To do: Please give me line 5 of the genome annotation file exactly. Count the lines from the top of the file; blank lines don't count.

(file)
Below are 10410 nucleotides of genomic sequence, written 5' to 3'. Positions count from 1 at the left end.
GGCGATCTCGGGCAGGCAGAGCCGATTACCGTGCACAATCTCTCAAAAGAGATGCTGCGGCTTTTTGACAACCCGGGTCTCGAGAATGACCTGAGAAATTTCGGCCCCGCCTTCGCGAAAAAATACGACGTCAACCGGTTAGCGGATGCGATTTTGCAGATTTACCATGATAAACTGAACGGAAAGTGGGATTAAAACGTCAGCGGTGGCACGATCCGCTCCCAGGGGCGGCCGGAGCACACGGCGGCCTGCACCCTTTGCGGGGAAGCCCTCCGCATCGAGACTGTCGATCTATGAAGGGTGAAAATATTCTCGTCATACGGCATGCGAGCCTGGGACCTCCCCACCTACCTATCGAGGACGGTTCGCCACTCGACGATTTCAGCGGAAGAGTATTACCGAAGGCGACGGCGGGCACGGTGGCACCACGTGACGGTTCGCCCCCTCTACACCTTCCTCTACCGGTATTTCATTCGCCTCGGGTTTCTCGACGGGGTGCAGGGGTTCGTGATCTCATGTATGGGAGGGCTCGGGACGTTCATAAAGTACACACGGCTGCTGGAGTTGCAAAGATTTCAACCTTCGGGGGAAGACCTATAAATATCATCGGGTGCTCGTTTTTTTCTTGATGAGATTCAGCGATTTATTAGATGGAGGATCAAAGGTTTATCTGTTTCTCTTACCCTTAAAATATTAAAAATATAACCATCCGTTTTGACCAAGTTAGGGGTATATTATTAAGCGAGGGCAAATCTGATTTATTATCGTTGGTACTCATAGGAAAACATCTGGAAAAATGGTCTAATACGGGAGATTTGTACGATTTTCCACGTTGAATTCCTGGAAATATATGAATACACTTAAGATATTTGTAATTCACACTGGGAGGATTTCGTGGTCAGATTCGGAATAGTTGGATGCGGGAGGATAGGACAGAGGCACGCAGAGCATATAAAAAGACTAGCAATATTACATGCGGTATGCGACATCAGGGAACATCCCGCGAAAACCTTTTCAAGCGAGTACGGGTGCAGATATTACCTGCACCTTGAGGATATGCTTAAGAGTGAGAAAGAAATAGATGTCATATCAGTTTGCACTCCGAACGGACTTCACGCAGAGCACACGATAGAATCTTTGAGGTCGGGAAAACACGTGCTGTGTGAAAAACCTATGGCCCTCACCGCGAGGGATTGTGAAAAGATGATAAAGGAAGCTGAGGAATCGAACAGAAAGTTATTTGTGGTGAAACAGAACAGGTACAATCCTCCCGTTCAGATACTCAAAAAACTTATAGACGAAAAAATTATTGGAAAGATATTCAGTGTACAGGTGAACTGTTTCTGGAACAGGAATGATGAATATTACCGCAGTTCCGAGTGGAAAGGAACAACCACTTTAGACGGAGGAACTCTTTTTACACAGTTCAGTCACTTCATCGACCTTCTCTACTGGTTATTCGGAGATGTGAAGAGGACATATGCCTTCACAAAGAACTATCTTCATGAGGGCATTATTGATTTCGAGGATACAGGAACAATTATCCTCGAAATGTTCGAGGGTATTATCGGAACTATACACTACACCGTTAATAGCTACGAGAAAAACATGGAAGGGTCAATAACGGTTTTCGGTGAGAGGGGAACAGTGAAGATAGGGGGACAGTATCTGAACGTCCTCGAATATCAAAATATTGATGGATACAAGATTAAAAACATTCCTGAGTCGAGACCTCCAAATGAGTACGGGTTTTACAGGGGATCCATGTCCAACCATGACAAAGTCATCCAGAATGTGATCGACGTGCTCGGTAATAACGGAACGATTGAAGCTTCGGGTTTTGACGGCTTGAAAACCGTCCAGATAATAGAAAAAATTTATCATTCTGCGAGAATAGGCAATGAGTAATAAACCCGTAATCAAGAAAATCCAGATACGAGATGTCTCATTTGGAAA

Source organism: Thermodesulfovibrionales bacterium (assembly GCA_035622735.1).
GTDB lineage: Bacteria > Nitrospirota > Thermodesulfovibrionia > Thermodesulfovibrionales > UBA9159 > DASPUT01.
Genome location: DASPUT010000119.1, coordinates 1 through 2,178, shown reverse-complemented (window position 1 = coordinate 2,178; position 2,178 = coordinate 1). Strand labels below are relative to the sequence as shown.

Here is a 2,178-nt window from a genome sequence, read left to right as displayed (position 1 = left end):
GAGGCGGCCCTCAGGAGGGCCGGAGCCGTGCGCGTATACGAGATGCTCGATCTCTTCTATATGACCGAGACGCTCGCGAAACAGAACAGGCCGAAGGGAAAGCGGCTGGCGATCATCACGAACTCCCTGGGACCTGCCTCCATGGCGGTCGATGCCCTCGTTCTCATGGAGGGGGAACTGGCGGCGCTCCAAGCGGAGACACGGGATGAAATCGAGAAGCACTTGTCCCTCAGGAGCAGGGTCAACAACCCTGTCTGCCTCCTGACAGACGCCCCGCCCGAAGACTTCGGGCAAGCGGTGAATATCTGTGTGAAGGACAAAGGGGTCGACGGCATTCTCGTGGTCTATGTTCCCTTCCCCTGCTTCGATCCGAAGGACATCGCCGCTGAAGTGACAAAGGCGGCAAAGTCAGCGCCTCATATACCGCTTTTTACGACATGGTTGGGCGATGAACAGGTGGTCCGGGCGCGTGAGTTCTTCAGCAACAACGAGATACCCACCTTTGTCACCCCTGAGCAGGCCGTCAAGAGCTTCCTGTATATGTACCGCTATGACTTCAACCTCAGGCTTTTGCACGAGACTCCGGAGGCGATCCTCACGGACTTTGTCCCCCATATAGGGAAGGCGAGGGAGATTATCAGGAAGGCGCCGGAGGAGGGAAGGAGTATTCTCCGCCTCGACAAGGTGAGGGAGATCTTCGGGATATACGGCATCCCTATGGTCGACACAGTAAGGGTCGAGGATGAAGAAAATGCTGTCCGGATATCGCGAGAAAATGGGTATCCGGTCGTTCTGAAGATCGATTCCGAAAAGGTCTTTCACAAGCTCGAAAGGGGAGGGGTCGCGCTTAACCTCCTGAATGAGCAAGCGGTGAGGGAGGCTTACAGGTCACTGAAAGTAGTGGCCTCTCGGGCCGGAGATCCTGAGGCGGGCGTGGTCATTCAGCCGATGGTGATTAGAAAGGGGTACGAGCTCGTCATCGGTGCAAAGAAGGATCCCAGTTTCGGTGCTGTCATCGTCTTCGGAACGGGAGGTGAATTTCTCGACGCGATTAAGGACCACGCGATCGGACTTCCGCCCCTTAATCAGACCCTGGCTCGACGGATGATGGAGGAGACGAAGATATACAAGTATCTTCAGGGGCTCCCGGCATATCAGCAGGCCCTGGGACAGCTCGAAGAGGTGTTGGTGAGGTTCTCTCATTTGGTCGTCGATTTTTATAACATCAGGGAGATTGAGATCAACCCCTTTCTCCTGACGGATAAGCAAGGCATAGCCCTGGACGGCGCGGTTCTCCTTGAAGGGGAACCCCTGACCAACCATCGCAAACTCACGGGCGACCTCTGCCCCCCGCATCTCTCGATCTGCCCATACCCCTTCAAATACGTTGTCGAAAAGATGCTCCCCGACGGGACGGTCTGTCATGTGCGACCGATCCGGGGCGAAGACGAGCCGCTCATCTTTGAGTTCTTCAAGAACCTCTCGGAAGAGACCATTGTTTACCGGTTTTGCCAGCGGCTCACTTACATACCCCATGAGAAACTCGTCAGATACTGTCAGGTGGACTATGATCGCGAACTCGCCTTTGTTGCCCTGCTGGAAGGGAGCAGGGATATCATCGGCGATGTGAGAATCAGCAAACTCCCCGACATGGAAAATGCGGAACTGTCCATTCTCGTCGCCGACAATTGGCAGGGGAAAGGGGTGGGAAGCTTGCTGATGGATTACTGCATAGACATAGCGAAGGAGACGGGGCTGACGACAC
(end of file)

Genome location: DASPUT010000119.1, coordinates 1 through 2,178, shown reverse-complemented (window position 1 = coordinate 2,178; position 2,178 = coordinate 1). Strand labels below are relative to the sequence as shown.